“Still, we think they are in a better negotiating position now than they will be in a potential business rescue situation if, for example, shareholders are unwilling to provide further funding in a rights issue situation”. He lists Sibanye Gold as the most likely joint venture partner on potential asset buy-ins at K4, the Limpopo asset, Akanani, and MK2 “… given the geographical proximity of Sibanye’s Kroondal assets”.


  1. Dear fellow readers,

    The contributions made by the above analysts are valid and insightful.

    I hereby wish to reiterate that there is a potential flaw in this strategy pursued by Lonmin which cannot be ignored. Here are my broad analysis:
    1. You cannot monetise assets for value in a depressed market full of asset sellers. Pt assets for sale in RSA are plenty.
    2. Lonmin cash burn , according to their 3Q Ops results was deemed stable. It was reported that Net cash improved to $86M ( March = $75M). I suspect the must have been a cash call somewhere which caught them unawares hence the scramble. Bridging banking covenants maybe on the $150M facility????
    3.Lonmin is focusing on incorrect things for the current Pt market. In their investor ppt they state the following as key drivers : (a) Optimise hoisting Capacity ; (b) Improving Halflevel & crew efficiency ; (c) Improving Unit Costs ; (d)Increase value ; (e) Value Proposition in Cash
    Frankly, Lonmin management is misguided in these key drivers , I would do the following :
    (a) Decrease Operating Leverage to lower absolute costs (in R’M) at K3, Rowland and 4B shafts ; (b) Manage for Cash all Generation1 shafts(with Hossy on C &M) for unit costs= 400m2/crew efficiencies at Generation 2 shafts ; (d) Defer all Growth CAPEX (including CEO’s fantasies about new PGM processes); (e) Monetise the excessive mining flexibility ( 20 months ) to something sensible ( 10 months) given the debased new production targets

    All of my key drivers will deliver improved operating margins , which will deliver improved Net Mine Operating Cash Flows ( which is VALUE). Production will decrease because of my proposed key driver (a) as it will imply determining a Volume/Costs balance for maximum Operating Margin. The Rationale being that rather generate higher Cash flows per tonnage(read costs) THAN Low Cash per tonnage. Tonnage costs money so the less of it the better given that PGM basket prices are low at R11500/oz pgm ( lower than R12340/oz of 2011!!!).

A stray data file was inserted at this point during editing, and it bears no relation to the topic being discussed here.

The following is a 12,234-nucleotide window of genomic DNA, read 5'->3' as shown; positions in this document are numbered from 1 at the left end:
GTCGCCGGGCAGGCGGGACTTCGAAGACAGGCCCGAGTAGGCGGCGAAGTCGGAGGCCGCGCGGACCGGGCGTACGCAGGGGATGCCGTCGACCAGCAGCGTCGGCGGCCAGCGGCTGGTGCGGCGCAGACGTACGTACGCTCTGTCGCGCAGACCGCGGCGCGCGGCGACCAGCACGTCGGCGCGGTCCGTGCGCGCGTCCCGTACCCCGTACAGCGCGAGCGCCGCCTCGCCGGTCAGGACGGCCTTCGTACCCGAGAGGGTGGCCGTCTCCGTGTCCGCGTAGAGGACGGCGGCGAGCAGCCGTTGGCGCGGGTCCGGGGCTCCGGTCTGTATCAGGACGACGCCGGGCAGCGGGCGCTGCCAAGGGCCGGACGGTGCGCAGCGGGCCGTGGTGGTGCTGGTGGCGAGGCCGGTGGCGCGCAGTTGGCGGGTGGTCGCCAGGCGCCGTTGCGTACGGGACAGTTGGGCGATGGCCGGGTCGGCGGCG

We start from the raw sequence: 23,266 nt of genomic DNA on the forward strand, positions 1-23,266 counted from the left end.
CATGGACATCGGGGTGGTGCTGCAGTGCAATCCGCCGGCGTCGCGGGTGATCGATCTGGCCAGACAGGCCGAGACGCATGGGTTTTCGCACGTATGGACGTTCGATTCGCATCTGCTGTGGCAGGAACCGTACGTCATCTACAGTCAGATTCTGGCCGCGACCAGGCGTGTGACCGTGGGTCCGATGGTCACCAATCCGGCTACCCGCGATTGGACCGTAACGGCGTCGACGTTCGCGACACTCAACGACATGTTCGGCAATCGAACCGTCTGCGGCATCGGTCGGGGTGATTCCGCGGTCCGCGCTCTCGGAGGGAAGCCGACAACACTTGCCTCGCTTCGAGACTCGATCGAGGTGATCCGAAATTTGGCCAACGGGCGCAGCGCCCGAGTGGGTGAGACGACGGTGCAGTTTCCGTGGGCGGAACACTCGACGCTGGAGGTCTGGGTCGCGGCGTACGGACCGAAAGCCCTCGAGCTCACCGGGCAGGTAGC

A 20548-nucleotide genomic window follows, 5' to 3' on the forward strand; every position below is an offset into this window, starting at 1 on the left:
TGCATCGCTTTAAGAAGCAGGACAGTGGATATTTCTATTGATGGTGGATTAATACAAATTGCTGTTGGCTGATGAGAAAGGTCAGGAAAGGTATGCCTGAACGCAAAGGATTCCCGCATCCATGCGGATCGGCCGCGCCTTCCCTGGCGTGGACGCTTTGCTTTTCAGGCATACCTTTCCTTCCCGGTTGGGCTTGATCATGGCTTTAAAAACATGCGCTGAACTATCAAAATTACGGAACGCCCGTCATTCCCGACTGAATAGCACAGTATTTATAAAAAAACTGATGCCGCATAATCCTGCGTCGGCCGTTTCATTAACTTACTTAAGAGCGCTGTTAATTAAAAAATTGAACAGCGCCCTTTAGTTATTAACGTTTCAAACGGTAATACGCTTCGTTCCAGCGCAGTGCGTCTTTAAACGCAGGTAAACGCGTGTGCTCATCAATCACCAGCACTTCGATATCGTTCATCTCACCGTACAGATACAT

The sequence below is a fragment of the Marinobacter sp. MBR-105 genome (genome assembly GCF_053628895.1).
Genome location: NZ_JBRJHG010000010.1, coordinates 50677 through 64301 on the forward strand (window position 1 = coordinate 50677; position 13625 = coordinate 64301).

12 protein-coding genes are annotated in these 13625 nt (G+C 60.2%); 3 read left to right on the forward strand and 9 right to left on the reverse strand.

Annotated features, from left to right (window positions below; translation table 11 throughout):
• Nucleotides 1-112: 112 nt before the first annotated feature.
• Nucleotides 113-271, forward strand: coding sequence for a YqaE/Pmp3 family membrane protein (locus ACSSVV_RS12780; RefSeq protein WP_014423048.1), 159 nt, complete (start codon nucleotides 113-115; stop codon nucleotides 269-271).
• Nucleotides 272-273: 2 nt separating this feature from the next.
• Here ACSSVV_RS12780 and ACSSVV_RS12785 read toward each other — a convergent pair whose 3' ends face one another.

4. Lonmin high average unit costs of ±R11300/oz pgm ( 2011 : R7534) stem from excessive non-contributing production ( sources : Hossy etc , some mining areas in generation 2 shafts ). Even some Generation1 shafts. The Generation 1 shafts must be kept < R700/t unit cost. R700/t unit costs at 4,56 g/t pgm with basket price of R11500/oz deliver a 35% C1 operating margin for Lonmin with the current cost structure. By reducing the underlying Costs ( 2016 : ±R14Billion) to deliver profitable production at whatever revenue ( Production oz x Basket Price) will sustain Lonmin by keeping the lights on until better times arrive!
    5. Lonmin STOP obsession with running shafts at tonnage capacity .Mining costs are associated with moving tonnage so maximum tonnage = maximum costs!

    There is some business logic in SBGL (with R+ R =±80Moz PGM) acquiring downstream processing capacity from those who don't value it much at this point of the cycle.

  2. Lonmin finds itself in a sticky spot at the moment…what about the current rand fall and the TNW increasing on the back of this?

    • That does provide some relief, but I think the larger picture is the sustainability of the business over time. There are concerns.